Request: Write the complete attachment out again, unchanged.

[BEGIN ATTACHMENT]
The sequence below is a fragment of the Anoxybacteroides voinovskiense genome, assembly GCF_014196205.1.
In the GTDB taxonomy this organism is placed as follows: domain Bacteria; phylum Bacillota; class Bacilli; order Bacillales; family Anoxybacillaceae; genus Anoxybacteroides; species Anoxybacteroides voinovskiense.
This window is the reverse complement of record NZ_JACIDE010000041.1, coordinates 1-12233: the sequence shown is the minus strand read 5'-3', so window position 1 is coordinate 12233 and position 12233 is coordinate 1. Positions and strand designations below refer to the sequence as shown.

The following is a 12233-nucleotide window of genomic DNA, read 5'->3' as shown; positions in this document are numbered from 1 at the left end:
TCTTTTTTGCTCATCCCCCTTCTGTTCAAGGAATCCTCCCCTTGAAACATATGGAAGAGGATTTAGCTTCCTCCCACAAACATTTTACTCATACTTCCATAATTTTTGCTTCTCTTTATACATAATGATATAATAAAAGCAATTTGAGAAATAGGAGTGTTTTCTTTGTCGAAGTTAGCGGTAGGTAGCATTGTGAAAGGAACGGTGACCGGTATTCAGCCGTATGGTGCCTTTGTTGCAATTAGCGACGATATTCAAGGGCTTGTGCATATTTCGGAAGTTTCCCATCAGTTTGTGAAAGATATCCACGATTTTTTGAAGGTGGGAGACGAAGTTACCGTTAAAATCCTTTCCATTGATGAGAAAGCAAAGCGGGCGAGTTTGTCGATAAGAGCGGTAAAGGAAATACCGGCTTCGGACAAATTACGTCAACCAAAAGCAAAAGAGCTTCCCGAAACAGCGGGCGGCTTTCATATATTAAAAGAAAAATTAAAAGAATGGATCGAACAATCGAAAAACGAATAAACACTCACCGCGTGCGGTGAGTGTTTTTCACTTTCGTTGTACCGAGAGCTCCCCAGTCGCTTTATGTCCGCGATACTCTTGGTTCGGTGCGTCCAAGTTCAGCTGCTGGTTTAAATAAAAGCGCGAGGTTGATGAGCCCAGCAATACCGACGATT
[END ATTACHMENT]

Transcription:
The sequence below is a fragment of the Anoxybacteroides voinovskiense genome, assembly GCF_014196205.1.
In the GTDB taxonomy this organism is placed as follows: domain Bacteria; phylum Bacillota; class Bacilli; order Bacillales; family Anoxybacillaceae; genus Anoxybacteroides; species Anoxybacteroides voinovskiense.
This window is the reverse complement of record NZ_JACIDE010000041.1, coordinates 1-12233: the sequence shown is the minus strand read 5'-3', so window position 1 is coordinate 12233 and position 12233 is coordinate 1. Positions and strand designations below refer to the sequence as shown.

The following is a 12233-nucleotide window of genomic DNA, read 5'->3' as shown; positions in this document are numbered from 1 at the left end:
TCTTTTTTGCTCATCCCCCTTCTGTTCAAGGAATCCTCCCCTTGAAACATATGGAAGAGGATTTAGCTTCCTCCCACAAACATTTTACTCATACTTCCATAATTTTTGCTTCTCTTTATACATAATGATATAATAAAAGCAATTTGAGAAATAGGAGTGTTTTCTTTGTCGAAGTTAGCGGTAGGTAGCATTGTGAAAGGAACGGTGACCGGTATTCAGCCGTATGGTGCCTTTGTTGCAATTAGCGACGATATTCAAGGGCTTGTGCATATTTCGGAAGTTTCCCATCAGTTTGTGAAAGATATCCACGATTTTTTGAAGGTGGGAGACGAAGTTACCGTTAAAATCCTTTCCATTGATGAGAAAGCAAAGCGGGCGAGTTTGTCGATAAGAGCGGTAAAGGAAATACCGGCTTCGGACAAATTACGTCAACCAAAAGCAAAAGAGCTTCCCGAAACAGCGGGCGGCTTTCATATATTAAAAGAAAAATTAAAAGAATGGATCGAACAATCGAAAAACGAATAAACACTCACCGCGTGCGGTGAGTGTTTTTCACTTTCGTTGTACCGAGAGCTCCCCAGTCGCTTTATGTCCGCGATACTCTTGGTTCGGTGCGTCCAAGTTCAGCTGCTGGTTTAAATAAAAGCGCGAGGTTGATGAGCCCAGCAATACCGACGATT